Squirrel unfortunately, was something of a dying breed, but a generation or so ago, the fact that beer needs to condition properly, in the cask, for the requisite length of time was well understood. A remark made in "Kent Pubs", (written by one D.B. Tubbs and published in 1966), attributed to Mr Bob Harvey, landlord of the now sadly closed, Woodman’s Arms, at Hassel Street, near Wye, sums this up nicely. "The secret of keeping beer and ale, my lad, is to order it in advance so it can lay for two weeks before you tap it". If only modern landlords would adopt this practice, the beer drinker’s lot would be a much happier (and hoppier) one!

Between the years 1980 and 1984, I visited upwards of a hundred Shepherd Neame pubs as a result of the brewery's popular "Passport Scheme". However, what started as an enjoyable jaunt round some of the company's more attractive pubs, developed into something of an obsession. The trouble was that each year’s scheme was more complex than the year before’s and this, coupled with the increase in size of the company's tied estate, led to the passport scheme becoming more and more arduous.

For the uninitiated, the idea behind the scheme was to first obtain a "passport" from a Shep's pub, and then to visit as many other Shep's pubs as possible in order to get one's passport "stamped". Prizes, ranging from ties and T-shirts, through to sweat shirts and tankards were awarded, depending on the number of stamps obtained.

Each pub was issued with its own unique rubber stamp and landlords were only supposed to stamp those passports presented to them, and technically only those belonging to people who were actually drinking the company's beer. Many a busy publican though was tempted to hand over his stamp, to a visiting party of passport participants, with the cry of "You'll have to stamp them yourselves." This invariably led to a certain amount of cheating, as people ended up getting passports belonging to friends who weren't even present, stamped. One landlord famously declined to have anything to do with the scheme, and refused point blank to stamp anyone's passport at all!

Another year saw the brewery issuing stickers, but here again landlords often handed out whole strips of them at a time, which led to people going around with "swaps" in their pockets. I can remember almost cleaning up one night, when my friend and I bumped into a group of fellow passport participants from London. The amount of stickers we exchanged that evening saved us a trip into the capital, and saved the participants from London several trips into Kent.

Towards the end of my involvement with the scheme, my friends and I had adopted an approach which involved us targeting a town, or indeed a whole group of towns with military precision, with the aid of local A-Z maps. We took it in turns to drive as, for obvious reasons, the driver was not allowed to drink. However, economic as well as the time factor, necessitated us just having a half in each pub visited, before rushing on to the next.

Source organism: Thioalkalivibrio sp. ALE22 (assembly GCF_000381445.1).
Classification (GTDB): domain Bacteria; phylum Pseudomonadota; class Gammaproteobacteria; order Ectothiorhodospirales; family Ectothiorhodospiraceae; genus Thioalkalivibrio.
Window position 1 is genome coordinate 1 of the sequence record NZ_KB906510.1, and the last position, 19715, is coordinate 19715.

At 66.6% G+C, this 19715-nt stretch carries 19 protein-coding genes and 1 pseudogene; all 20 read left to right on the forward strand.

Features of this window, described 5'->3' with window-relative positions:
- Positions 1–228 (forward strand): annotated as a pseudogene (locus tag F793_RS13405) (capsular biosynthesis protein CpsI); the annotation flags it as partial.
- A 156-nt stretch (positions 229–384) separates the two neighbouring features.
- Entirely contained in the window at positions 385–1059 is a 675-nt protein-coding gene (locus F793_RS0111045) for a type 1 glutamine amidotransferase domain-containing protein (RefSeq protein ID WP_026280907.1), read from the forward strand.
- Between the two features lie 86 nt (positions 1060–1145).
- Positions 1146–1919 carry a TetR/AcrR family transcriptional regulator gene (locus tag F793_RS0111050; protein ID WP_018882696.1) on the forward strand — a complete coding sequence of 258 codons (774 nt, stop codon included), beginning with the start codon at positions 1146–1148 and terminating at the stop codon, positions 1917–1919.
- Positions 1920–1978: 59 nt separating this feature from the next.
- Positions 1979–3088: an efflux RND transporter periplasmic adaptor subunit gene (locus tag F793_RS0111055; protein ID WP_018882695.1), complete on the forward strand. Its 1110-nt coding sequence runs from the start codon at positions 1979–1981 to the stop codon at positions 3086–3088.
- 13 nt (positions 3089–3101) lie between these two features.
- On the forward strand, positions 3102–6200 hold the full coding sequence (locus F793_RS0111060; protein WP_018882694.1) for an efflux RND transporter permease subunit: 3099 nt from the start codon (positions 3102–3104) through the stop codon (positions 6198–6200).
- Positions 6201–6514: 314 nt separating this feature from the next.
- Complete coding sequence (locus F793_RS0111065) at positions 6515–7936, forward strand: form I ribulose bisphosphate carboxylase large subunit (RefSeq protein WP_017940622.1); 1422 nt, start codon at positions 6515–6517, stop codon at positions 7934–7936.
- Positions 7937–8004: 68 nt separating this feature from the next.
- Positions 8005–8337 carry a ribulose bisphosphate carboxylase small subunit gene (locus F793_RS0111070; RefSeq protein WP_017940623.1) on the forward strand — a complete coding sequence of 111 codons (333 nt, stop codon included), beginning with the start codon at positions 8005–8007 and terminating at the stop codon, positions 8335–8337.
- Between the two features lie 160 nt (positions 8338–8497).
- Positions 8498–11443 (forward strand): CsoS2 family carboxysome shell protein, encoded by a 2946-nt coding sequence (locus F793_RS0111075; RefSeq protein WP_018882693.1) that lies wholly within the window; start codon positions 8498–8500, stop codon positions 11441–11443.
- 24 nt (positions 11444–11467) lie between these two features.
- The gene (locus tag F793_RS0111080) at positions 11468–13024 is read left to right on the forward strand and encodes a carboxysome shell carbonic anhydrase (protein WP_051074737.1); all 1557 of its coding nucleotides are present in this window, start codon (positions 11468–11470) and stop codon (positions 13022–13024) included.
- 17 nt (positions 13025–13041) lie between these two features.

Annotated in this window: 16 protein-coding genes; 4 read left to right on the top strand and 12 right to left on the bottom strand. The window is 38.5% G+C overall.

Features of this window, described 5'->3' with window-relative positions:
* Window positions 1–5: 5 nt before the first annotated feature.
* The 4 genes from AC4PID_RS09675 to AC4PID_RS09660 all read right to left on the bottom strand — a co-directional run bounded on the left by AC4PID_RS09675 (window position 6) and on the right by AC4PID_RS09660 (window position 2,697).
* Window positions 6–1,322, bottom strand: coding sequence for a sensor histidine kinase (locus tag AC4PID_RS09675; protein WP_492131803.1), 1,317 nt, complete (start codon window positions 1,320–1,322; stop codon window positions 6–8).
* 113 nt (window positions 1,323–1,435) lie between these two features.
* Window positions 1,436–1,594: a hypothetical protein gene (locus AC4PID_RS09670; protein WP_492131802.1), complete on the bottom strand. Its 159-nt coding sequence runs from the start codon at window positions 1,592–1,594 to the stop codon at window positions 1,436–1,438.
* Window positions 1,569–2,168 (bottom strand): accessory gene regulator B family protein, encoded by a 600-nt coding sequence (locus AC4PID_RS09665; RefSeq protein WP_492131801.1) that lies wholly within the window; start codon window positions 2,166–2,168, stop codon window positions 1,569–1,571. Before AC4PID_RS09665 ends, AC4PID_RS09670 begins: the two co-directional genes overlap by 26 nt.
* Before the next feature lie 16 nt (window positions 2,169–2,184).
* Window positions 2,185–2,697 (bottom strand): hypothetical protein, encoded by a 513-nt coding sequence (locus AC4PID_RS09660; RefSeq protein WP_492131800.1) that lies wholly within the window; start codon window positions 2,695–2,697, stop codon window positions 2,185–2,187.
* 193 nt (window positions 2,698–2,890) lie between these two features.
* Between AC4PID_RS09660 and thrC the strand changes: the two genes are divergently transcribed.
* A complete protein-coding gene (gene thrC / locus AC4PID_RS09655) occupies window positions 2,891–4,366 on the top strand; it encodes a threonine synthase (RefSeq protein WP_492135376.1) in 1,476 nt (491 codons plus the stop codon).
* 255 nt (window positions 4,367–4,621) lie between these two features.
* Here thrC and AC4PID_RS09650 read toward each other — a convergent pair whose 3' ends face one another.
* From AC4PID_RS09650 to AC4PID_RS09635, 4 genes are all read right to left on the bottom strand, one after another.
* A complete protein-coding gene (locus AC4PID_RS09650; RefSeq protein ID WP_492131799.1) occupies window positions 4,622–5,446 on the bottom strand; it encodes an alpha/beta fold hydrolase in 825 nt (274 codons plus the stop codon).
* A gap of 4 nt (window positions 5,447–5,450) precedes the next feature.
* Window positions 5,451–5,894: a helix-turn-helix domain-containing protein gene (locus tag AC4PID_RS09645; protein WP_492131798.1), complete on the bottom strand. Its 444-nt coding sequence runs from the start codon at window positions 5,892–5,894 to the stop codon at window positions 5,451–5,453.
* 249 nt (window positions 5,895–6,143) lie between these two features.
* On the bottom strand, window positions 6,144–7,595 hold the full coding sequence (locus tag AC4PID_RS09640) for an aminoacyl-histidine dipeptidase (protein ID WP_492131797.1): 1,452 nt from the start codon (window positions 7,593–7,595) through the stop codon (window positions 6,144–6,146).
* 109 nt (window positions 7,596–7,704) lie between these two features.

This was when I started to become increasingly disillusioned with the scheme, as it became more and more of a chore and less and less a pleasure. It must be said though that despite taking me to some pretty horrendous pubs, the passport scheme did introduce me to some superb ones as well. These were pubs which I would probably not have visited under different circumstances, and for this I am indeed grateful.

In 1984 I moved to the pleasant West Kent town of Tonbridge. Unfortunately Shepherd Neame pubs were rather thin on the ground, or at least they were a decade or so ago. However, the Foresters Arms, in Quarry Hill served a very good pint of Master Brew, and for a while it became my local.

Four years later, Shep's significantly increased their tied estate in West Kent, following the sell off of a number of pubs by first Courage, and later Whitbread. This has meant that the opportunities for me to enjoy the company’s beers have dramatically improved. One such outlet, acquired from Whitbread, offers Shepherd Neame ales direct from the cask; the Bush, Blackbird & Thrush at East Peckham thereby carrying on the same  tradition of offering gravity dispensed beers as it did when it sold Fremlins Bitter some three or four years ago.

Another encouraging development has been the increase in the range of cask beers produced by Shepherd Neame. Alongside Master Brew Bitter and Best Bitter, many pubs now offer Spitfire Ale. This beer was originally produced in 1990 to celebrate the fiftieth anniversary of the Battle of Britain, with a donation to the RAF Benevolent Fund being made, for every barrel sold. This premium strength 4.7% ABV best bitter proved so popular with local drinkers that Shep's decided to make it a permanent addition to their range, where it joined the 5.2% Bishops Finger, introduced the previous year.